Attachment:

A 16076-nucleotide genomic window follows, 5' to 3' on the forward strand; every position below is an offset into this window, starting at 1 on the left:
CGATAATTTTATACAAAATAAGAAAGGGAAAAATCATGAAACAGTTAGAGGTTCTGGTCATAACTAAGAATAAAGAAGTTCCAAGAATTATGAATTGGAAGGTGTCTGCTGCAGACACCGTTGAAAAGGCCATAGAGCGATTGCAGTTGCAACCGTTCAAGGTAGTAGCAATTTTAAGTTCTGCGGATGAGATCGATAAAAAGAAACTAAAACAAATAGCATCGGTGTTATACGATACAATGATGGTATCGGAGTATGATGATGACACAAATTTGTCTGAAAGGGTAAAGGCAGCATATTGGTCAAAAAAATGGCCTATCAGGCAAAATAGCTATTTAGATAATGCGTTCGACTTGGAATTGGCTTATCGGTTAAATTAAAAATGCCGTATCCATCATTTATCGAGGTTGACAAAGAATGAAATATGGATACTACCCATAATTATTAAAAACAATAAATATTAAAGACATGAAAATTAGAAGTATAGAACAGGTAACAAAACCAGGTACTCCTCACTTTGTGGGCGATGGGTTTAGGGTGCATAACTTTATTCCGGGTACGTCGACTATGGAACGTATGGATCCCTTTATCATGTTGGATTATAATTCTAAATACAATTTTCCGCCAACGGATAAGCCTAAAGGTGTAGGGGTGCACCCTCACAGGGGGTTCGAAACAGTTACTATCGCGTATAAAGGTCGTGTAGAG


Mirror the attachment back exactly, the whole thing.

A 16076-nucleotide genomic window follows, 5' to 3' on the forward strand; every position below is an offset into this window, starting at 1 on the left:
CGATAATTTTATACAAAATAAGAAAGGGAAAAATCATGAAACAGTTAGAGGTTCTGGTCATAACTAAGAATAAAGAAGTTCCAAGAATTATGAATTGGAAGGTGTCTGCTGCAGACACCGTTGAAAAGGCCATAGAGCGATTGCAGTTGCAACCGTTCAAGGTAGTAGCAATTTTAAGTTCTGCGGATGAGATCGATAAAAAGAAACTAAAACAAATAGCATCGGTGTTATACGATACAATGATGGTATCGGAGTATGATGATGACACAAATTTGTCTGAAAGGGTAAAGGCAGCATATTGGTCAAAAAAATGGCCTATCAGGCAAAATAGCTATTTAGATAATGCGTTCGACTTGGAATTGGCTTATCGGTTAAATTAAAAATGCCGTATCCATCATTTATCGAGGTTGACAAAGAATGAAATATGGATACTACCCATAATTATTAAAAACAATAAATATTAAAGACATGAAAATTAGAAGTATAGAACAGGTAACAAAACCAGGTACTCCTCACTTTGTGGGCGATGGGTTTAGGGTGCATAACTTTATTCCGGGTACGTCGACTATGGAACGTATGGATCCCTTTATCATGTTGGATTATAATTCTAAATACAATTTTCCGCCAACGGATAAGCCTAAAGGTGTAGGGGTGCACCCTCACAGGGGGTTCGAAACAGTTACTATCGCGTATAAAGGTCGTGTAGAG